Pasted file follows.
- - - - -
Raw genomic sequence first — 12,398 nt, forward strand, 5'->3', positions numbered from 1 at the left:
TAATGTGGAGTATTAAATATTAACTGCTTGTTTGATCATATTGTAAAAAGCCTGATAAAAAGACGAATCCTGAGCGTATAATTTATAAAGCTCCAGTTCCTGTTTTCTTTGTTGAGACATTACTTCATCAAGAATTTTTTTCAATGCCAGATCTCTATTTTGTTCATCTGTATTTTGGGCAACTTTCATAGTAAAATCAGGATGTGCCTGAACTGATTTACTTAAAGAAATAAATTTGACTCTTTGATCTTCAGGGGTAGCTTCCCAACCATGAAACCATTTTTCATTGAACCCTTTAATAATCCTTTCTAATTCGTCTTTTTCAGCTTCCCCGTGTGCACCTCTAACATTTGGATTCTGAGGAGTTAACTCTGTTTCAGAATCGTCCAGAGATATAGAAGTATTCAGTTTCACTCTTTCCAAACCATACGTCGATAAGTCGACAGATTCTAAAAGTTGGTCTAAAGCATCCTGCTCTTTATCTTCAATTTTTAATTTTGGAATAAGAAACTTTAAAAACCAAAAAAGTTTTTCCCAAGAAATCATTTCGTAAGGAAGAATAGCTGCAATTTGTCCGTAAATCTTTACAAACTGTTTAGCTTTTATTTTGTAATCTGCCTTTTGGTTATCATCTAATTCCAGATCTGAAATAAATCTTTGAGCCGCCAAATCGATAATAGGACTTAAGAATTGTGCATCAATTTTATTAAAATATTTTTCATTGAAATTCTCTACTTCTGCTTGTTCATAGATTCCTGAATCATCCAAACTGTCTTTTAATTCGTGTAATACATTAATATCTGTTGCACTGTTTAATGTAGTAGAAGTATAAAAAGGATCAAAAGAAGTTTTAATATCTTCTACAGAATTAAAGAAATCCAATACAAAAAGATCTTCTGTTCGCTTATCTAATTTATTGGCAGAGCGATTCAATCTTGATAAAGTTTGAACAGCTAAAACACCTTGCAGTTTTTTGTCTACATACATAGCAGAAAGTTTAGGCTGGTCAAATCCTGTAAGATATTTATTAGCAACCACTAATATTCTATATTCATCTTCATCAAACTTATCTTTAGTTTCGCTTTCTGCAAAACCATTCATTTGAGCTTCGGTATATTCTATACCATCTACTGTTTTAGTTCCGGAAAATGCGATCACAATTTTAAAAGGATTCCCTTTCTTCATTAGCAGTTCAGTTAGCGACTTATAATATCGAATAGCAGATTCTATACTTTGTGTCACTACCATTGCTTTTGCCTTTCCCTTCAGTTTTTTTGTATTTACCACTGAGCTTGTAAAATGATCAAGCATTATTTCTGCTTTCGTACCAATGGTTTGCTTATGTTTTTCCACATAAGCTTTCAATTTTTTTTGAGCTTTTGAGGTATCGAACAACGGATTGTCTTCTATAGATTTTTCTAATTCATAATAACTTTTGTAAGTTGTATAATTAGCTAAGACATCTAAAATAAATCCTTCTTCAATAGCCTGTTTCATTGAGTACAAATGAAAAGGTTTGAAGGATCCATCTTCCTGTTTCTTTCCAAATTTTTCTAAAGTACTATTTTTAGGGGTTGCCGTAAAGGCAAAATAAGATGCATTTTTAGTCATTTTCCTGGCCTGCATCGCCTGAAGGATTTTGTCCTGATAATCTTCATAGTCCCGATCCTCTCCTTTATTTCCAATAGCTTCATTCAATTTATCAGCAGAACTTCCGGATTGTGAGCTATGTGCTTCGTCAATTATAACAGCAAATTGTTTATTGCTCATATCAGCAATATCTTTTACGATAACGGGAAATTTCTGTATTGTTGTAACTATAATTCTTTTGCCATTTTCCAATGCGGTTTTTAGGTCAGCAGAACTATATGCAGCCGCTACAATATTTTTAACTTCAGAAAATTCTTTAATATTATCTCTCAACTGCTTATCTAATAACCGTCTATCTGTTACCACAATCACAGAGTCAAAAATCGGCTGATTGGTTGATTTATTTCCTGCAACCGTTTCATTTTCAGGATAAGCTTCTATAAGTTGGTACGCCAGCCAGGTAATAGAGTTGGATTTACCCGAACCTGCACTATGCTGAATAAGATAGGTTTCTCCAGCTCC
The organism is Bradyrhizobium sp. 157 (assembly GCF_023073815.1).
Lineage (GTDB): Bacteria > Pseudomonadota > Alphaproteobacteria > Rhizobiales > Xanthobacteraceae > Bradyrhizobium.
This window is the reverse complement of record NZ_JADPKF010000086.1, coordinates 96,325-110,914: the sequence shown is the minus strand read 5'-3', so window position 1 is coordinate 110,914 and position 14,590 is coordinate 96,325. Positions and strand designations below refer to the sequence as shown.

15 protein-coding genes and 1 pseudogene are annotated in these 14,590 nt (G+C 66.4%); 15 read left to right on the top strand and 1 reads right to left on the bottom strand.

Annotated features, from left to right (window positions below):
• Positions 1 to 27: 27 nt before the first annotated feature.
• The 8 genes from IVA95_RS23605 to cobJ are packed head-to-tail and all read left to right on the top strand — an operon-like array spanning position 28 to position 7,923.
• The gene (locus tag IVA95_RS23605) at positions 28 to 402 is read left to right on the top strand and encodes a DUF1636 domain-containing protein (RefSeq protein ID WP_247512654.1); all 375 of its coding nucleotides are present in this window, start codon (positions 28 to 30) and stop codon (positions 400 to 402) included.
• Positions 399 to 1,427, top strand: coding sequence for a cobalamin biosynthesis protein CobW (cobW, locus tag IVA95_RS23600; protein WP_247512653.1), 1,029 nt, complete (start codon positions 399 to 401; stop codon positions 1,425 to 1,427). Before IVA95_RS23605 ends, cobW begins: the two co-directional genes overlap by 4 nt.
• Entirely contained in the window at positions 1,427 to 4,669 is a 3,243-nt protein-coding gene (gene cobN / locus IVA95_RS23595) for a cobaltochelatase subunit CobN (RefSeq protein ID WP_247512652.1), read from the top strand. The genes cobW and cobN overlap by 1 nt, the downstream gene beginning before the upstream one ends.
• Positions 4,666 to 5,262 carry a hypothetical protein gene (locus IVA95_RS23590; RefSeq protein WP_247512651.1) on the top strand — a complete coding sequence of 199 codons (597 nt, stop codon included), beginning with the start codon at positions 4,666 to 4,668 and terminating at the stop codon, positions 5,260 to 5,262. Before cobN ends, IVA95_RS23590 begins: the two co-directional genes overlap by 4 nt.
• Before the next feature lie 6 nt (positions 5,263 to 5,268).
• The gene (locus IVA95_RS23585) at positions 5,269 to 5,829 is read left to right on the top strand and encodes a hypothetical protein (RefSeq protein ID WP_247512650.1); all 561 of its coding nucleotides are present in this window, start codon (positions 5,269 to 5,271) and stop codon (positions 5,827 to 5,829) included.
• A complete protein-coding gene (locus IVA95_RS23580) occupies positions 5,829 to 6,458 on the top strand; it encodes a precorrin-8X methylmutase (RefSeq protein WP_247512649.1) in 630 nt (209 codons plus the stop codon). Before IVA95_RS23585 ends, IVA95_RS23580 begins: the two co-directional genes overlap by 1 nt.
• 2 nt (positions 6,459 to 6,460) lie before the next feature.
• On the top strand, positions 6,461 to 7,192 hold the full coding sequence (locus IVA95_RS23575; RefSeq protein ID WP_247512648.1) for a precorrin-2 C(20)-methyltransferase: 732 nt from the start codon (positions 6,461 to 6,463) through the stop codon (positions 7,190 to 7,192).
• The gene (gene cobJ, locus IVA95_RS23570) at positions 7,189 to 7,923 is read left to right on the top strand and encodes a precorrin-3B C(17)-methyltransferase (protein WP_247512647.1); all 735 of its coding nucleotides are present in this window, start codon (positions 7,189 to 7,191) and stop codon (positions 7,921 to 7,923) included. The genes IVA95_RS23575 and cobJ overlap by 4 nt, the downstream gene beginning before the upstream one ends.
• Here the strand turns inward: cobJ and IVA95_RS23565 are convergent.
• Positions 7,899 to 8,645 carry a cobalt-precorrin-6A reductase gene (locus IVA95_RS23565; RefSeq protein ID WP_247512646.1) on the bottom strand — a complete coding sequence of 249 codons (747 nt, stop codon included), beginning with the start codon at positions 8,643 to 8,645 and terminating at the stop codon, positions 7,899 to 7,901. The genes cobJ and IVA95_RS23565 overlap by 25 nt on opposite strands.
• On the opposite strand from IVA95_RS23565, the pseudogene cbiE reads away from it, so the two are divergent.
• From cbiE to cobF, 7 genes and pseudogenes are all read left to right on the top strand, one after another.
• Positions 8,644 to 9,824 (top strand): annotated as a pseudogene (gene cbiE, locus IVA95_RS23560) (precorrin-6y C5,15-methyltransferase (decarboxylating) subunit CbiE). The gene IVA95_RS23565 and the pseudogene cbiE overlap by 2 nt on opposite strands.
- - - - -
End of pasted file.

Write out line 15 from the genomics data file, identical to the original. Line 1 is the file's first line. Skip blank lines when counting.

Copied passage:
• The gene (locus IVA95_RS23585) at positions 5,269 to 5,829 is read left to right on the top strand and encodes a hypothetical protein (RefSeq protein ID WP_247512650.1); all 561 of its coding nucleotides are present in this window, start codon (positions 5,269 to 5,271) and stop codon (positions 5,827 to 5,829) included.